I first heard of the “Dutch Style” of training from a fellow coach. At the time, although I had played soccer for over 30 years, I was just beginning to learn how to coach the game. Searching for the best methods available I began to build my book and DVD library. And, of course, I began down the path of the U.S. Youth Soccer courses.
After finding several books and DVDs on Dutch Coaching Methods and books filled with Dutch exercises, I began to incorporate these into my training sessions with my teams. At first, I didn’t truly understand what I was doing with the exercises but figured that if they were good enough for the Dutch, a country that I had learned was well-regarded for their training methods, then they were good enough for my U-9s.
A few years later I found a free 8-week course offered by a local high school coach and decided I’d give it a shot. I had never met the coach, but knew he had been around for a while and ran a very successful program. I have come to know that the coach, Terry Michler of CBC High School, is not only the country’s most winningest high school soccer coach, but he is also an expert at using Dutch Training Methods to help his teams remain successful in a very competitive soccer environment. What a lucky break for me to find Coach Michler right here in my own backyard.
Over the years, I have, with the help of Coach Michler, his Dutch Touch Soccer Camps and through everything I could find about Dutch Training Methods, found that the approach the Dutch use to teach young players the game of soccer gives me and my players everything we need to be successful at soccer. For me, the most important aspect of the Dutch Soccer Vision is that every training topic must relate to the game. If you don’t see it happen in a real soccer game, then don’t train on it. You don’t dribble around cones in a game, so leave the cones in your bag. Let the players learn to dribble against other players, just like in a game.
It’s an obvious concept, but one that I see violated nearly every time I watch other teams train. The more I learn about the Dutch Soccer Vision the more natural it feels to me as a soccer coach. It may be a bit challenging in the beginning to think in this way, but you’ll quickly get a handle on it and you’ll find that it will become second-nature to you. Preparing for training sessions will take less time while also giving you the freedom to be creative in your approach. I just ask myself, “What do my players need to work on to be more successful during their games?” and then quickly set up simplified versions of those game situations. After the players get a chance to work on the simplified version, we go to a game situation, with real opponents, where the focus is on just what we practiced a few minutes ago. Simple.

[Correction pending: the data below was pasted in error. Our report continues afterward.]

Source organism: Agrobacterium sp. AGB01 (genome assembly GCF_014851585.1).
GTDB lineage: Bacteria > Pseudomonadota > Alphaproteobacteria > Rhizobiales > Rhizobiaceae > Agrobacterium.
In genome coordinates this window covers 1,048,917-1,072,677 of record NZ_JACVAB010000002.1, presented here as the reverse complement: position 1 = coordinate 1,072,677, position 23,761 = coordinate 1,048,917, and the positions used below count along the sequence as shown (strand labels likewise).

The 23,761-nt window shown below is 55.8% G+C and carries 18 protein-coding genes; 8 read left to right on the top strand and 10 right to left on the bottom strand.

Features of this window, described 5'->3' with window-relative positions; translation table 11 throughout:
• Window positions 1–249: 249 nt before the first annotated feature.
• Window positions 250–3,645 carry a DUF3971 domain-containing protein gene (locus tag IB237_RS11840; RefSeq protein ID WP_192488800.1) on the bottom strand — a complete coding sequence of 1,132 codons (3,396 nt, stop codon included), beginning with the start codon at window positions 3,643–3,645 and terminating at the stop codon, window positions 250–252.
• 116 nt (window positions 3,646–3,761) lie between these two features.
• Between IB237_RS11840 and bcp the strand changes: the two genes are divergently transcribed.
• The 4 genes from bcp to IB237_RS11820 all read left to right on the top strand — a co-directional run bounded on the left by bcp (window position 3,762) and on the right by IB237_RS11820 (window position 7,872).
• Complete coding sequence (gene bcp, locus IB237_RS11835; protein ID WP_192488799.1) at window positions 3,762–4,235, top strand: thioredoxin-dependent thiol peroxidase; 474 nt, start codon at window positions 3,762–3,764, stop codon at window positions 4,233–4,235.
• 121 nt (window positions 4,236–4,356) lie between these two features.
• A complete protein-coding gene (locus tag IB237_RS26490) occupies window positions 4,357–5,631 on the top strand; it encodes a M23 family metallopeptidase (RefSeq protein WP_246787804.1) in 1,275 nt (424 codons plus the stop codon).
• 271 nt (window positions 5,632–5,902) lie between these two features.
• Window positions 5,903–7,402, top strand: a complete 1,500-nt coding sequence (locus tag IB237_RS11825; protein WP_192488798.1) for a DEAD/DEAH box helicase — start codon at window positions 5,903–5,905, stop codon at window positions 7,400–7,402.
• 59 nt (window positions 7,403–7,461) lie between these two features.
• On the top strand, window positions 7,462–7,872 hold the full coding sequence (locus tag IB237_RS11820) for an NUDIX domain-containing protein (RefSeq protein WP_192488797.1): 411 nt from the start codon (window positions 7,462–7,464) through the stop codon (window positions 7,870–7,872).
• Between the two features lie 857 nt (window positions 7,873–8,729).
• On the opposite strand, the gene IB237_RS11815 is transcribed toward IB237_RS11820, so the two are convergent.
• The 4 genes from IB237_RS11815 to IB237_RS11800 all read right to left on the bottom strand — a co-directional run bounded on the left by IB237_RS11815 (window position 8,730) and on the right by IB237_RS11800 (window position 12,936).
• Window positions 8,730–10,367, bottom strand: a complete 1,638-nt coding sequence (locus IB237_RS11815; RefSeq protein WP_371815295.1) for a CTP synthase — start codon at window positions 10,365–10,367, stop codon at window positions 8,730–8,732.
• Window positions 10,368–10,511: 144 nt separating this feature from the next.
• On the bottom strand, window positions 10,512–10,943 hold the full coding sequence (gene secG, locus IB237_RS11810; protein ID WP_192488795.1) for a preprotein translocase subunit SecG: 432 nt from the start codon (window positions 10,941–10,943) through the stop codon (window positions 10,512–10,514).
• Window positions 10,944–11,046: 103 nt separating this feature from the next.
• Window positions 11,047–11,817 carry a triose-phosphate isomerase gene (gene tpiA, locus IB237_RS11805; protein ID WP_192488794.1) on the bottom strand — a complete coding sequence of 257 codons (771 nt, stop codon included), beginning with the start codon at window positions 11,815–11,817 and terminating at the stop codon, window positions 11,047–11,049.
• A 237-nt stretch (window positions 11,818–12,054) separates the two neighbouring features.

Even when working on technical issues like passing accuracy or their first touch, the exercise (and the coach) must help the player understand how this fits into the game. The Dutch, famous for their passing exercises, do not use these exercises as cold, technical drills, but instead bring them to life by giving the players insight into communication, timing, concentration, consistency and situational play, i.e., when would this situation happen in a real game and how would this help you beat your opponents?
But it’s not just simple, it’s also effective. When you let players practice something that happens in a real soccer game, they get better at handling that situation in their weekend league game. Simple and effective. That is the Dutch Soccer Vision.
– Mark (Coach Z) Zimmerman, Co-Founder, Dutch Soccer Vision